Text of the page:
Bharatbook.com added a new report on "Opportunities in Human Embryonic Stem Cell (hESC) Products" which gives the development of human embryonic stem cell products.
Online PR News – 17-November-2009 – – Opportunities in Human Embryonic Stem Cell (hESC) Products
Human embryonic stem cells (hESCs) are stem cells derived from the inner cell mass of a blastocyst, which is a stage reach 4-5 days post fertilization. They are the most pluripotent of all stem cell types and can develop into over 200 different cell types of the human body, providing tremendous therapeutic potential. Human ESCs were first derived from mouse embryos in 1981 by Martin Evans and Matthew Kaufman, and independently by Gail R. Martin. In 1995, the first successful culturing of primate embryonic stem cells occurred at the University of Wisconsin-Madison. Another breakthrough followed at the University of Wisconsin-Madison in November 1998 when a group led by Dr. James Thomson developed a technique to isolate and grow human embryonic stem cells derived from human blastocysts. ( http://www.bharatbook.com/Market-Research-Reports/Opportunities-in-Human-Embryonic-Stem-Cell-hESCProducts.html )
As a result of these significant accomplishments at the University of Wisconsin, the Wisconsin Alumni Research Foundation (WARF) filed a series of landmark patents that have affected the intellectual property landscape ever since. These “composition of matter” patents concerning primate embryonic stem cells are controversial because they are so broad that they cover all human embryonic stem cell lines in the United States, not just the specific stem cell lines developed by James Thompson.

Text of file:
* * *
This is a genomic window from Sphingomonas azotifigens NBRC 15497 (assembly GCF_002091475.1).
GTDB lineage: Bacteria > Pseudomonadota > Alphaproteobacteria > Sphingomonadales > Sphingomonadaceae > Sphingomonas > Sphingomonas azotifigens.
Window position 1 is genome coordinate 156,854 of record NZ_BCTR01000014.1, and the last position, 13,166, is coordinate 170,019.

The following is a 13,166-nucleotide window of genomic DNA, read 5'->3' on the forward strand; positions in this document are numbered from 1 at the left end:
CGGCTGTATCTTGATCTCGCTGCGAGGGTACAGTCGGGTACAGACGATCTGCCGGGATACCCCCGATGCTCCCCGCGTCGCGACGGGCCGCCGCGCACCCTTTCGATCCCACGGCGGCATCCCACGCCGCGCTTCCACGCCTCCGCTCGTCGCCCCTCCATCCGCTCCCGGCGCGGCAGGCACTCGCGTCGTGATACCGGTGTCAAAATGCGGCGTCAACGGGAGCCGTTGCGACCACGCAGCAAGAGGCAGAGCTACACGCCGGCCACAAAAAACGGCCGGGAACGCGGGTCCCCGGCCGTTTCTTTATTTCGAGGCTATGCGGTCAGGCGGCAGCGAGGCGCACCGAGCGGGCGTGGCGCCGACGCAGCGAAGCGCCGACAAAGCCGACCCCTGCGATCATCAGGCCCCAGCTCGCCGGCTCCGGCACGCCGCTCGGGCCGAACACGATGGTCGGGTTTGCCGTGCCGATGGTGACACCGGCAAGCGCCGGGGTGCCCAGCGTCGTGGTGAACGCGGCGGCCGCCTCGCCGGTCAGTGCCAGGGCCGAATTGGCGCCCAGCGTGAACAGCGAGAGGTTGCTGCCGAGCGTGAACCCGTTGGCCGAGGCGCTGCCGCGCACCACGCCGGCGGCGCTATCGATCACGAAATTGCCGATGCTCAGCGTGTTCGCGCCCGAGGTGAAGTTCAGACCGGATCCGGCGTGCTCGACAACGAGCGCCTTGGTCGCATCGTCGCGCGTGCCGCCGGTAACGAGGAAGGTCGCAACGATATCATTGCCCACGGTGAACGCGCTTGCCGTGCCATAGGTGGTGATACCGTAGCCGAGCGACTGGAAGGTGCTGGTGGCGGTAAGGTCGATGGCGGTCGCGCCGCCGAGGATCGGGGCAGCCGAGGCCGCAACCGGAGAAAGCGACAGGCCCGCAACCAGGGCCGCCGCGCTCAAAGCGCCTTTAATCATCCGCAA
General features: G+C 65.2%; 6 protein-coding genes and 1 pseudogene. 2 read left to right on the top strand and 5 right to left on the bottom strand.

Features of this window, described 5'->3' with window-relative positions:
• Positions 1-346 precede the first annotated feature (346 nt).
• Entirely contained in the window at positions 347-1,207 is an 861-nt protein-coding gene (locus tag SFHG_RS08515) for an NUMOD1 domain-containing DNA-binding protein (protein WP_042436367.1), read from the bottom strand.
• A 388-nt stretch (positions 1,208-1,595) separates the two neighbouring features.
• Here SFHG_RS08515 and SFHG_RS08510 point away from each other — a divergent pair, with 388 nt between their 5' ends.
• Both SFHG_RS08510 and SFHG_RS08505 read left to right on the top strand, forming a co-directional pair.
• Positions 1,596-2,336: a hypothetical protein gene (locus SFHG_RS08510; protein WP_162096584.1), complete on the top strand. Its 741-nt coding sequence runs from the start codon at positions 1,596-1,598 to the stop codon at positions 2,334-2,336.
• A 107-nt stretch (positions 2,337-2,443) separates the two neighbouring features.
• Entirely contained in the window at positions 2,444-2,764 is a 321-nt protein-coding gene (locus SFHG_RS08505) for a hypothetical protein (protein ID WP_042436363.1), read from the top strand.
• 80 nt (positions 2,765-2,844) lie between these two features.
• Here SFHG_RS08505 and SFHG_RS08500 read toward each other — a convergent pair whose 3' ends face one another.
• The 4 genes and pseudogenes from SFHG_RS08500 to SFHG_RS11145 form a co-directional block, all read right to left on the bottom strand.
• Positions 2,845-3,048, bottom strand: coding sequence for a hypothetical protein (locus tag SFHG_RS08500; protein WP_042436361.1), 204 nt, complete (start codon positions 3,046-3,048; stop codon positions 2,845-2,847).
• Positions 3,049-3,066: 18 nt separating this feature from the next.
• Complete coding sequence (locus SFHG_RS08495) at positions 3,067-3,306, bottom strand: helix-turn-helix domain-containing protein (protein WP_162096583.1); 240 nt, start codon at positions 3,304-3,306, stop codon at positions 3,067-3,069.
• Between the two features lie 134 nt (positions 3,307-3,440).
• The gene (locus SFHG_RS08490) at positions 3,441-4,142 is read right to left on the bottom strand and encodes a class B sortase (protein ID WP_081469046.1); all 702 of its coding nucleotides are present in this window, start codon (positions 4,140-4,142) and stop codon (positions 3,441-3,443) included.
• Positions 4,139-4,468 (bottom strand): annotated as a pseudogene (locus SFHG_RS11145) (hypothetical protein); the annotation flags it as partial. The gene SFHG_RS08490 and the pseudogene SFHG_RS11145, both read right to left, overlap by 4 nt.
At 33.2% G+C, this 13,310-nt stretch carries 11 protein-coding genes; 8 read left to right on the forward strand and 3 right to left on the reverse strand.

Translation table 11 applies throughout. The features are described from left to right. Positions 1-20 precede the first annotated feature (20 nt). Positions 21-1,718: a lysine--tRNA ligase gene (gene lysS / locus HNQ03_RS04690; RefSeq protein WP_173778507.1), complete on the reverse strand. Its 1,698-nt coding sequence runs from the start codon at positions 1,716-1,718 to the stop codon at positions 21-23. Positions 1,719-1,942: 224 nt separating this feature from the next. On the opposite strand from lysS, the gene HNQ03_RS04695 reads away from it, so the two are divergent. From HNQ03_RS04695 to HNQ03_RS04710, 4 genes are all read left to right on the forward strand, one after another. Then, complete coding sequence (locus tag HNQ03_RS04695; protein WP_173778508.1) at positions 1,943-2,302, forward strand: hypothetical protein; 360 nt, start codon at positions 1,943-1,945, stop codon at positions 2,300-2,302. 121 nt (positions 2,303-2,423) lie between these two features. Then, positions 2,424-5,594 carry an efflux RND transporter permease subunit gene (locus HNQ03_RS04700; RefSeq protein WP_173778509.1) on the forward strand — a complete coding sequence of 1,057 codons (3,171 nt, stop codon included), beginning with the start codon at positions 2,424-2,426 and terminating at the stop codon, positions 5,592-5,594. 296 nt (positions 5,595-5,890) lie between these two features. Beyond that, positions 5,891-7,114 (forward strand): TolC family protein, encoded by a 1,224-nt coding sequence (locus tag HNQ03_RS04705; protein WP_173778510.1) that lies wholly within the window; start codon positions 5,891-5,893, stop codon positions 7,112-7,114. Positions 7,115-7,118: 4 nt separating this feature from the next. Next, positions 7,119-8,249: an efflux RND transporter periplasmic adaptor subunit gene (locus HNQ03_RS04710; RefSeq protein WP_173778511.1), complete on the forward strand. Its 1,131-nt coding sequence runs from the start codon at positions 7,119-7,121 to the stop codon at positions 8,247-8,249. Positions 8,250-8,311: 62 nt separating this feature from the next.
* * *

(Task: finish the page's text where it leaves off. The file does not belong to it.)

Since this time, WARF has been the major “gatekeeper” determining which research product companies have been allowed to conduct research and create commercial products using hESCs. WARF has also been in control of what pharmaceutical companies have been able to develop hESC therapies. Since obtaining its landmark patents in 1998, WARF has only entered into licensing agreements with 27 commercial partners for its intellectual portfolio related to isolating and differentiating hESCs, of which only 15 have been disclosed. 300 academic laboratories have also received agreements for using the technology without charge.
This market report explores the complex IP landscape affecting development of human embryonic stem cell products, providing clear guidance for companies that want enter the product area.
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